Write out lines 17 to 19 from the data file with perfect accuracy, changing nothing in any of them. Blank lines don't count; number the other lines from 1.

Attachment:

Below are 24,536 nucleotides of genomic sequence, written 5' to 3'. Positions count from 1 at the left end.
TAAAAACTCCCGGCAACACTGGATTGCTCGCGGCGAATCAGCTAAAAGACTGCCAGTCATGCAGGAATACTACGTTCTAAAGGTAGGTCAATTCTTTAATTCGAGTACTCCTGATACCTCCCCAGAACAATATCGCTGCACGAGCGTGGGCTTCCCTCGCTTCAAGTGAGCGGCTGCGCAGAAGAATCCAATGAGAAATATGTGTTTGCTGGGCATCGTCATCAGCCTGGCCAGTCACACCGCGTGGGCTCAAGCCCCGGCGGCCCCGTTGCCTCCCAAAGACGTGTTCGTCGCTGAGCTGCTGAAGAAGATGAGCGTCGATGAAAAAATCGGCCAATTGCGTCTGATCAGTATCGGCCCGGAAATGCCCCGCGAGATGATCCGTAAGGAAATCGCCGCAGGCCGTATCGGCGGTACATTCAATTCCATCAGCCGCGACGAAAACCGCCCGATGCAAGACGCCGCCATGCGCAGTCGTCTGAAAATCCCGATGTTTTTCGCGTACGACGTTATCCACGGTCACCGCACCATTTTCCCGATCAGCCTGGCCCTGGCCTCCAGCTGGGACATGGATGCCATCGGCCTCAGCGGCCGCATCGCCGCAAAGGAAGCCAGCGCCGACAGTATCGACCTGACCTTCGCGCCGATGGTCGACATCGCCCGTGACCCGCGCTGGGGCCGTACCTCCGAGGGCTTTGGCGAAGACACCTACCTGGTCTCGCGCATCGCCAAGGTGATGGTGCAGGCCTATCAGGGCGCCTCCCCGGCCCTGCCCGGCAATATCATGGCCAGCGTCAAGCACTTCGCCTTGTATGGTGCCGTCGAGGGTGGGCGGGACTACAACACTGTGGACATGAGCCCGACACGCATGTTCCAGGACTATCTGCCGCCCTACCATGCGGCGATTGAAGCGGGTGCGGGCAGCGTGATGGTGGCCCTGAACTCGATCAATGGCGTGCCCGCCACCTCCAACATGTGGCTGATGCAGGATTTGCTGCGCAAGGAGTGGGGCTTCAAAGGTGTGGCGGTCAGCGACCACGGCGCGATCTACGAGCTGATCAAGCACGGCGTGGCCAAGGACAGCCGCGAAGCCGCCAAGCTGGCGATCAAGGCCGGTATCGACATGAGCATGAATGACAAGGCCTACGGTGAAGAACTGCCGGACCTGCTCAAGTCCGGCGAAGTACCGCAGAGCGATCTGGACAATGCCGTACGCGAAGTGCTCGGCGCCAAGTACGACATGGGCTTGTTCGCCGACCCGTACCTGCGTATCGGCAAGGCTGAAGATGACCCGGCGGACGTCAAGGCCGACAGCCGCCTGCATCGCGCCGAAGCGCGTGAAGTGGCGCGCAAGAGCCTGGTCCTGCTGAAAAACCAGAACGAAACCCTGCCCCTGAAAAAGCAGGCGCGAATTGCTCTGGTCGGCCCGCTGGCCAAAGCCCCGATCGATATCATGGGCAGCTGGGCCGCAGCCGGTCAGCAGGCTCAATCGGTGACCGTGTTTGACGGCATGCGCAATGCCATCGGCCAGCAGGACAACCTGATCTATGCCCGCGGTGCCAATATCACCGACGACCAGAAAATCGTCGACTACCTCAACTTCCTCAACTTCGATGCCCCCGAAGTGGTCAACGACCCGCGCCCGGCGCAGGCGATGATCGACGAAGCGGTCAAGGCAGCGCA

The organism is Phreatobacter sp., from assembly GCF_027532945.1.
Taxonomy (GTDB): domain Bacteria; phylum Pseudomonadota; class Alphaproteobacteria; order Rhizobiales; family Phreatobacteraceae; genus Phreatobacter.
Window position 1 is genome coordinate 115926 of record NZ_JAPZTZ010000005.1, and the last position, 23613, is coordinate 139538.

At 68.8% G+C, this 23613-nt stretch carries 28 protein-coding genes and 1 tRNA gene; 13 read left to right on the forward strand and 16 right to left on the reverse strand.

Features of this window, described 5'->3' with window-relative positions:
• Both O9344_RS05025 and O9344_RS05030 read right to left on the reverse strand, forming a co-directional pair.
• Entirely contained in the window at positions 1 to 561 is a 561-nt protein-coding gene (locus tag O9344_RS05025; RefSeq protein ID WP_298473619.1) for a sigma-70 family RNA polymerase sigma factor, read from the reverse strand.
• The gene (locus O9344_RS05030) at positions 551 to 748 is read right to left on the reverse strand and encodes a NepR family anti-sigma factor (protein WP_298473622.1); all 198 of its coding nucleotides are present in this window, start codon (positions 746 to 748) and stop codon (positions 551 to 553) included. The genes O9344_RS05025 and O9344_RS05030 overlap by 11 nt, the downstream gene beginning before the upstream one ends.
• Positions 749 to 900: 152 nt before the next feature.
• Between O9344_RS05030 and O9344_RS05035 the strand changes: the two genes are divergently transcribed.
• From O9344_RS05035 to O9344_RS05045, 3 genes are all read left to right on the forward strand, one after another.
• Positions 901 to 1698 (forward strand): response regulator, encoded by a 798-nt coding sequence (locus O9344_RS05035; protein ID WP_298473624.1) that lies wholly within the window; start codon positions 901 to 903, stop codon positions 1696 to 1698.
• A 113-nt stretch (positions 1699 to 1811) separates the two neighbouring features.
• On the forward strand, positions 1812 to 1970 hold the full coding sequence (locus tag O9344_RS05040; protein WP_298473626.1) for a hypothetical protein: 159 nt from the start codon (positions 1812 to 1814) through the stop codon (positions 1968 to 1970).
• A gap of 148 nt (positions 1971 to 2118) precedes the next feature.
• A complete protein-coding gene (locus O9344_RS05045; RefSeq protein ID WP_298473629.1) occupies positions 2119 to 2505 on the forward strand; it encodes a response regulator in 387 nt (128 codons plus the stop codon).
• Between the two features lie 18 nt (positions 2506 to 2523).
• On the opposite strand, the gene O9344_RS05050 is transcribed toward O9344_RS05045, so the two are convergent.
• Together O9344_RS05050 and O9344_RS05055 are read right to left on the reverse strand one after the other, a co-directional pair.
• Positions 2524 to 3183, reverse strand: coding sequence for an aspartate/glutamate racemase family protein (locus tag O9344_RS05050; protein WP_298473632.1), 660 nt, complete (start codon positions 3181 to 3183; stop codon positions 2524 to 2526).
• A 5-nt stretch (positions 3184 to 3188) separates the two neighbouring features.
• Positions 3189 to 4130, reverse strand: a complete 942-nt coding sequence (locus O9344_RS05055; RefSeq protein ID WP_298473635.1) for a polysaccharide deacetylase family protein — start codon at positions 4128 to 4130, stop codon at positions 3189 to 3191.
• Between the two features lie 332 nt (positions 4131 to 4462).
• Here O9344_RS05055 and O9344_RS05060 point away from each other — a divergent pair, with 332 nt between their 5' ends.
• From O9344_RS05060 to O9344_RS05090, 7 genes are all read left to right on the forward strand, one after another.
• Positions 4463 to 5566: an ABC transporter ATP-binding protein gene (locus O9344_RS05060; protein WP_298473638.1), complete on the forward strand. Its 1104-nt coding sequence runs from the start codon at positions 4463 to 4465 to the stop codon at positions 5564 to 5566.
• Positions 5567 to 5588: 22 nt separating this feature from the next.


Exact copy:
• A gap of 148 nt (positions 1971 to 2118) precedes the next feature.
• A complete protein-coding gene (locus O9344_RS05045; RefSeq protein ID WP_298473629.1) occupies positions 2119 to 2505 on the forward strand; it encodes a response regulator in 387 nt (128 codons plus the stop codon).
• Between the two features lie 18 nt (positions 2506 to 2523).